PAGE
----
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Health benefits of parsnip

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The parsnip is a root vegetable closely related to the carrot and parsley. Parsnips are native to Europe and Asia and were introduced to North America in the 17th century. Larger parsnips can have a woody texture, but smaller roots have a tender texture and sweet flavor.

Parsnips’ hearty texture stands up well to roasting. Try combining it with carrots, beets and sweet potatoes seasoned with fresh rosemary, and roast until tender.

Add parsnips to your soups and stews for nutritional value. You can use parsnips in the salads combined with dried cranberries, fresh sage and vinaigrette.

Health benefits:

  • Parsnips is a great source of fiber so is very good for digestion.
  • Consuming parsnips boosts your intake of Vitamin C and E. Vitamin C is a powerful antioxidant that helps body with infections and eliminates cancer-causing free radicals in your body. Vitamin E helps you make red blood cells.
  • Parsnips contain Vitamin K and Manganese. Both nutrients play an important role in the health of your bones.
  • Parsnips contain low content of sodium and high content of potassium. Potassium helps protects you from high blood pressure, while folate helps lower your blood levels of homocysteine, an amino acid associated with an increased risk of heart disease.
  • Several components of parsnip are known to provide neurological benefits.
  • Several studies have indicated that individuals with type 1 diabetes who consume high-fiber diets have lower blood glucose levels and type 2 diabetics may have improved blood sugar, lipids, and insulin levels.
  • Diets that include parsnips may also help prevent hemorrhoids, obesity, stroke and diverticulitis.

Choose fresh, firm, fleshy, medium size, even surfaced parsnips. Avoid long, thin, and tail like roots and avoid, woody, over-mature ones, as they are off-flavored. Do not buy soft, shriveled, pitted, knobby, or damaged roots.

Store parsnips in a plastic bag and place in the vegetable drawer of the refrigerator set between 0°C and 5°C. Do not put raw parsnips in the freezer compartment.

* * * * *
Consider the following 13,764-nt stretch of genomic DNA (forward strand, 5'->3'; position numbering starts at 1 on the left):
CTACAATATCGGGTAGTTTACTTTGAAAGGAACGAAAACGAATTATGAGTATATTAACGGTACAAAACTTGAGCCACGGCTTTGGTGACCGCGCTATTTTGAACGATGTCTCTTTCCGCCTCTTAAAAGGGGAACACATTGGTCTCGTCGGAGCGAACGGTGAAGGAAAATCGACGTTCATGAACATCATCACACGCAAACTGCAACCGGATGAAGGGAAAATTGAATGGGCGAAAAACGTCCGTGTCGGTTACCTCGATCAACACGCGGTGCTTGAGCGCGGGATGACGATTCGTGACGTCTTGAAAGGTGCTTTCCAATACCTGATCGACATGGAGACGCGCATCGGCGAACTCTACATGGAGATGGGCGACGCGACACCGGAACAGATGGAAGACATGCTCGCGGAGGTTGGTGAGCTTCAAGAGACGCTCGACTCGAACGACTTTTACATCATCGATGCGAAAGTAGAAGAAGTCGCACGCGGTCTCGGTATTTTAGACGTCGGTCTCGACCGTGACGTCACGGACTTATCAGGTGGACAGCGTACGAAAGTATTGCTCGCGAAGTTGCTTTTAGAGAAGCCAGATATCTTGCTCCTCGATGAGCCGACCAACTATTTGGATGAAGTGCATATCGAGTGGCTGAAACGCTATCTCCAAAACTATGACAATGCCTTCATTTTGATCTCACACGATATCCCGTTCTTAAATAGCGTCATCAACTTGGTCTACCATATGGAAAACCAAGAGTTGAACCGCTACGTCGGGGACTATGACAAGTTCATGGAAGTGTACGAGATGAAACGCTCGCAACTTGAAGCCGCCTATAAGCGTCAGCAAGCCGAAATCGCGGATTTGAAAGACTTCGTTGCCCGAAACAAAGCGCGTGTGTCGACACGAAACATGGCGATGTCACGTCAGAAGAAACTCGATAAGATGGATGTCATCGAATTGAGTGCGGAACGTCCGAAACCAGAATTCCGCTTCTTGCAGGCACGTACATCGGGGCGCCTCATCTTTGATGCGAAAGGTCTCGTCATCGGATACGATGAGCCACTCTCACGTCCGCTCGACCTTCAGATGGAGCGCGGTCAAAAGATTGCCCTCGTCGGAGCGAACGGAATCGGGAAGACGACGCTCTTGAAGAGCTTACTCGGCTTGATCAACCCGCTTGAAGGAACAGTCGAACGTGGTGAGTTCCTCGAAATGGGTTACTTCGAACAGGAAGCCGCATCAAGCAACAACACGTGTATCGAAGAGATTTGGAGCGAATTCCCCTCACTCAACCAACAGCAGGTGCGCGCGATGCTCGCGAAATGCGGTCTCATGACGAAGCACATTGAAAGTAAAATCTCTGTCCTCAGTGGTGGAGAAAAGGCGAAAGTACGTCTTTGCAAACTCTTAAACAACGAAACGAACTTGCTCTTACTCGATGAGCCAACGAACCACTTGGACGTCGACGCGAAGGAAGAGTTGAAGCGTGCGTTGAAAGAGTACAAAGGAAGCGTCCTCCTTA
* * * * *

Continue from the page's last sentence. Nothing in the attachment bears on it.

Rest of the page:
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67 thoughts on “Health benefits of parsnip”

  1. We love them boiled with potatoes for an extra special mash or roasted with honey at Christmas is my favourite. Didn’t know that they had Vitamin K so another great reason to eat them!

  2. When you roast them try par-boiling them first and then lightly coating them in a seasoned flour mixture with some salt, pepper and a bit of Parmesan cheese for a delicious crunchy parsnip with a sweet roasted flavor – so good!!

  3. In your opening sentence, you say “Parsnips are closely related to the carrot and parsley.”

    Parsley is actually a herb, not a vegetable.

    Necessary fact to know before you try to educate people.

      1. The point you’re trying to prove from Wikipedia speaks of HOW Parsley is cultivated, not what food group it belongs to.

        Wikipedia speaks of food groups grown from the ground in general terms, which covers vegetables, herbs and spices.

        There are some fruits that are grown from the ground up like strawberries, would you call them root vegetables just because they’re cultivated in the same way?

        I’m not questioning how something is grown, I’m just making you aware that Parsley is not of the same food group as vegetables, it is a herb.

        It’s very important to understand your food groups especially as you’re trying to educate people about the facts and benefits of specific foods.

        I grow my own herbs and spices, so I’m knowledgable in what I’m saying, that’s all.

      2. I think we are talking parsley root and parsnips – both root parts and classed as veg. In Eastern Europe it is more wide in use than in Western Europe. The green part is used as a herb.

    1. Hi iSaw,
      I wonder if you’ve looked at the botanical classification of parsley, parsnip and carrott on wikipedia? They all belong to the family of Apiaceae, and are related.

      Every plant has roots and leaves, and on some plants we eat the roots, such as parsnip and carrot, and others the leaves AND the roots, such as parsley. The leaves of parsnip and parsley look kind of similar, but don’t taste similar. A plant can still be related to another, even though you would classify one as a herb and another a root vegetable.

  4. My favourite as well. Unfortunately I can’t get them here 😦 Love its aroma and taste. It will be the first thing I eat in London soon 🙂

  5. Love parsnips, and you just reminded me to put the carrots in the Veg pot, which would have been carrot less, because it’s bubbling away nicely already. Carrots in now.

  6. Yes I love reading about uncommon foods. I’m surprised at the health benefits. Thank you for sharing and posting such wonderful photos. If you have a website, or on any other social site I would follow you there. I’m one of your biggest fans. Do you happen to sell your photos with your signature or watermark?

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